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I have a 3 tables, Employee, Languages, Employee Languages.

Now, Employee table is a profile table. Nothing special(Id, first name, last name etc.).

Languages table has two columns: Language ID column and Language name column. This table, basically is a list of all languages.

Employee Languages consists of three columns: Employee ID, Language ID and Proficiency.

So, when I want to show employee languages, I have to get language id, then correlate that id to language name and then show it to the end user.

I'm currently thinking about new scenario with two tables:

First would be Employee table.

Second would be Employee Languages, which consists of Employee ID, Language Name and Proficiency.

So, Language name and Proficiency would be populated in front end and would be shown as a drop down list.

My question is which scenario would be much more effective in my case?

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    Why try to use only two tables when you clearly need three tables, as in your current design? What do you think is wrong with your current design?
    – zgguy
    Commented Feb 8, 2016 at 11:58
  • To be honest, I just thought that it looks a little bit clumsy.
    – theo
    Commented Feb 8, 2016 at 12:29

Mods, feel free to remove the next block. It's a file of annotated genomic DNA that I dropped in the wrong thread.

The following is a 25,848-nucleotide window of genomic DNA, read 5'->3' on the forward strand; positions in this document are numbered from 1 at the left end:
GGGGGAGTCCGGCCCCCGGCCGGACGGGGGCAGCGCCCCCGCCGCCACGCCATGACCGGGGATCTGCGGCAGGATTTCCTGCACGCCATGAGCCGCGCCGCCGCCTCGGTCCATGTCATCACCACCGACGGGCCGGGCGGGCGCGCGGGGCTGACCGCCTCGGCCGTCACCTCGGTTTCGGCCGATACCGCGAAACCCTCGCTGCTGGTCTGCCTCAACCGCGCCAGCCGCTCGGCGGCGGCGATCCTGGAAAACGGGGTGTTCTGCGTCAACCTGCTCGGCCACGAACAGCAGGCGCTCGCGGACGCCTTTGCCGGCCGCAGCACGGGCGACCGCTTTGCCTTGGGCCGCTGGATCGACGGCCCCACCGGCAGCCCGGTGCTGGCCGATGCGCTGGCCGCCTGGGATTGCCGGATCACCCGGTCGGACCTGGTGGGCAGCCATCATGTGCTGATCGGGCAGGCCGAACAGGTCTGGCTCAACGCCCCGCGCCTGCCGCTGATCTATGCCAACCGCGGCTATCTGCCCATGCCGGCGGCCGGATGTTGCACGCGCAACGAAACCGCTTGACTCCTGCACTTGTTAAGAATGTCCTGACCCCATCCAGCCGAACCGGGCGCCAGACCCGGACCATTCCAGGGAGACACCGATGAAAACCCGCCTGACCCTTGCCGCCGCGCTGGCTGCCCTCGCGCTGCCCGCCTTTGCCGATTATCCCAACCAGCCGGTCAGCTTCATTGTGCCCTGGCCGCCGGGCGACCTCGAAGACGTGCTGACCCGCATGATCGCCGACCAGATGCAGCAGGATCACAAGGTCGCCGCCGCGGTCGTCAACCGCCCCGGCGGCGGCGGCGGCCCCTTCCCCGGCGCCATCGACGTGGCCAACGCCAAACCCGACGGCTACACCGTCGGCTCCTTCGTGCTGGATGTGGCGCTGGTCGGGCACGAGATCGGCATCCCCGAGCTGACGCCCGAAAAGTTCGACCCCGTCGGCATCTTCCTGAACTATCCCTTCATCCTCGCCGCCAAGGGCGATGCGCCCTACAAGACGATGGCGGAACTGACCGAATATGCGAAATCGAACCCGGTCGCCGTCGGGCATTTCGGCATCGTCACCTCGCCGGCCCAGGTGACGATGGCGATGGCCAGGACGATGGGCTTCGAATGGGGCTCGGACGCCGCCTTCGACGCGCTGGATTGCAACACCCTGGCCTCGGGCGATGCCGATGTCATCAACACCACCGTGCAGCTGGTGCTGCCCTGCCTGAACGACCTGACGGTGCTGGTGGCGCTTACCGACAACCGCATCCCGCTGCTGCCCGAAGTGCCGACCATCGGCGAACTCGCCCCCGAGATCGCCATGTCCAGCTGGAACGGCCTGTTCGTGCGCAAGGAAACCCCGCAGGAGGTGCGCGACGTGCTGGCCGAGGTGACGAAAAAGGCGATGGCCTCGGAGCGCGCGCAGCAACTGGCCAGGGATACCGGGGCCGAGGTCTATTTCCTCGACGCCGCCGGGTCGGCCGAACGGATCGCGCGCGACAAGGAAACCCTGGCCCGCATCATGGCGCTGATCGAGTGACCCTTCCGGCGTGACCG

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    (The alternatives are even more clumsy.)
    – Rick James
    Commented Feb 8, 2016 at 19:43

4 Answers 4

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Your 2 table design approach can be implemented using a view. This would not compromise your underlying database design based on 3 tables.

Views are under used but often give the best of all worlds.

Expanded:

From your "normalised" 3 table design, which looks OK, you will CREATE VIEW (SELECT Employee ID, Language Name, Proficiency FROM Employee, Languages, Employee_Languages WHERE etc. ). Your application then selects from the view.

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3 tables is best for the following reasons.

  1. You have a lookup table, pulling data from the lookup table is faster.
  2. You can Expand the employee table without worrying the effects on the language table
  3. You can Expand the language table without worrying the effects on the employee table.

You can apply a two column key on the lookup table, making it impossible for employee John Doe to learn English twice.

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First solution (3 tables) allow you to search of employees with given language in efficient and unambiguous way. The same language name is assigned to different employees (without literal errors like "english"/"Engliish"). It's a better way for developing new functionality in the future.

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Your question is less about whether to use many-to-many relationships and more about the choice between a surrogate or natural key.

You do need three tables - Employees, Languages and Employee_Languages - but you could choose to use the Language Name as a natural key instead of Language ID as a surrogate key.

The choice of whether to use a natural or foreign key is a pragamatic one made of the basis of familiarity, irreducibility, stability and simplicity. Your question indicates that use of a natural key may be the best for your circumstances. You should analyze all the uses of Languages within your application and decide, given the criteria above, whether the use of a natural or surrogate key would be the best for you.

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